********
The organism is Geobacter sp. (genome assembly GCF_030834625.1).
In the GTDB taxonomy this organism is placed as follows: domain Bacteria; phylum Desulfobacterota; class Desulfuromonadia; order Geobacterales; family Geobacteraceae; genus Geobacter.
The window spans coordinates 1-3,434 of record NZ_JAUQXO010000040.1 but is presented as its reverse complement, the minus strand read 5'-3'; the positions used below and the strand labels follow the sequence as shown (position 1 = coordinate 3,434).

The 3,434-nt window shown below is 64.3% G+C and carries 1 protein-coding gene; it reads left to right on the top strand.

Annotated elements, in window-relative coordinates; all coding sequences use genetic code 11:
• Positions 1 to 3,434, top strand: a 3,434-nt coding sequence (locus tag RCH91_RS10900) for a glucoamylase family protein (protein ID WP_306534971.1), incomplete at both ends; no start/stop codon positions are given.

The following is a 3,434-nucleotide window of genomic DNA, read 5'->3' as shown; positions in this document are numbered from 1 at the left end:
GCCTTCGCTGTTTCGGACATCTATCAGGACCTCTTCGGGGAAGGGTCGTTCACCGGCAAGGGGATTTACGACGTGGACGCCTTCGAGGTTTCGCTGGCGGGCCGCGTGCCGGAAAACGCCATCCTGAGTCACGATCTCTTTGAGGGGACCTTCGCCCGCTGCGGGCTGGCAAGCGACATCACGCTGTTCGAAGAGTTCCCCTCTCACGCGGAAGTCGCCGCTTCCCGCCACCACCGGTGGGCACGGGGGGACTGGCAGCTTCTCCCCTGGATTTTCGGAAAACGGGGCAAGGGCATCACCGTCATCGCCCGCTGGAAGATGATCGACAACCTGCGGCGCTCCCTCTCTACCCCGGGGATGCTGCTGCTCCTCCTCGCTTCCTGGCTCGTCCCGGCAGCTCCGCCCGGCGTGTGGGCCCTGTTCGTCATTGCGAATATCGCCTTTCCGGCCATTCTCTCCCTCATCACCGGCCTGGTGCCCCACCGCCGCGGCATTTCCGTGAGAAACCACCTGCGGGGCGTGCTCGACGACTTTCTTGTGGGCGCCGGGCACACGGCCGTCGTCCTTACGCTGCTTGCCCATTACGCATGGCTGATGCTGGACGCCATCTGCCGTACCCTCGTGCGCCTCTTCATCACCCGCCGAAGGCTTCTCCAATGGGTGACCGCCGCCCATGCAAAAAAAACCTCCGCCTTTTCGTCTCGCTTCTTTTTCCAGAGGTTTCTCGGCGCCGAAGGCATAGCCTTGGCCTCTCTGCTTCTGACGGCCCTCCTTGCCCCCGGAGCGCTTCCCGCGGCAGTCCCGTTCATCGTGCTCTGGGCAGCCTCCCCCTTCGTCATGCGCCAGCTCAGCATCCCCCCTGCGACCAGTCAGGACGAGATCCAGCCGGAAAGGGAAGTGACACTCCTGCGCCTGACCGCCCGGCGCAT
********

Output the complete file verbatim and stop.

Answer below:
The organism is Geobacter sp. (genome assembly GCF_030834625.1).
In the GTDB taxonomy this organism is placed as follows: domain Bacteria; phylum Desulfobacterota; class Desulfuromonadia; order Geobacterales; family Geobacteraceae; genus Geobacter.
The window spans coordinates 1-3,434 of record NZ_JAUQXO010000040.1 but is presented as its reverse complement, the minus strand read 5'-3'; the positions used below and the strand labels follow the sequence as shown (position 1 = coordinate 3,434).

The 3,434-nt window shown below is 64.3% G+C and carries 1 protein-coding gene; it reads left to right on the top strand.

Annotated elements, in window-relative coordinates; all coding sequences use genetic code 11:
• Positions 1 to 3,434, top strand: a 3,434-nt coding sequence (locus tag RCH91_RS10900) for a glucoamylase family protein (protein ID WP_306534971.1), incomplete at both ends; no start/stop codon positions are given.

The following is a 3,434-nucleotide window of genomic DNA, read 5'->3' as shown; positions in this document are numbered from 1 at the left end:
GCCTTCGCTGTTTCGGACATCTATCAGGACCTCTTCGGGGAAGGGTCGTTCACCGGCAAGGGGATTTACGACGTGGACGCCTTCGAGGTTTCGCTGGCGGGCCGCGTGCCGGAAAACGCCATCCTGAGTCACGATCTCTTTGAGGGGACCTTCGCCCGCTGCGGGCTGGCAAGCGACATCACGCTGTTCGAAGAGTTCCCCTCTCACGCGGAAGTCGCCGCTTCCCGCCACCACCGGTGGGCACGGGGGGACTGGCAGCTTCTCCCCTGGATTTTCGGAAAACGGGGCAAGGGCATCACCGTCATCGCCCGCTGGAAGATGATCGACAACCTGCGGCGCTCCCTCTCTACCCCGGGGATGCTGCTGCTCCTCCTCGCTTCCTGGCTCGTCCCGGCAGCTCCGCCCGGCGTGTGGGCCCTGTTCGTCATTGCGAATATCGCCTTTCCGGCCATTCTCTCCCTCATCACCGGCCTGGTGCCCCACCGCCGCGGCATTTCCGTGAGAAACCACCTGCGGGGCGTGCTCGACGACTTTCTTGTGGGCGCCGGGCACACGGCCGTCGTCCTTACGCTGCTTGCCCATTACGCATGGCTGATGCTGGACGCCATCTGCCGTACCCTCGTGCGCCTCTTCATCACCCGCCGAAGGCTTCTCCAATGGGTGACCGCCGCCCATGCAAAAAAAACCTCCGCCTTTTCGTCTCGCTTCTTTTTCCAGAGGTTTCTCGGCGCCGAAGGCATAGCCTTGGCCTCTCTGCTTCTGACGGCCCTCCTTGCCCCCGGAGCGCTTCCCGCGGCAGTCCCGTTCATCGTGCTCTGGGCAGCCTCCCCCTTCGTCATGCGCCAGCTCAGCATCCCCCCTGCGACCAGTCAGGACGAGATCCAGCCGGAAAGGGAAGTGACACTCCTGCGCCTGACCGCCCGGCGCAT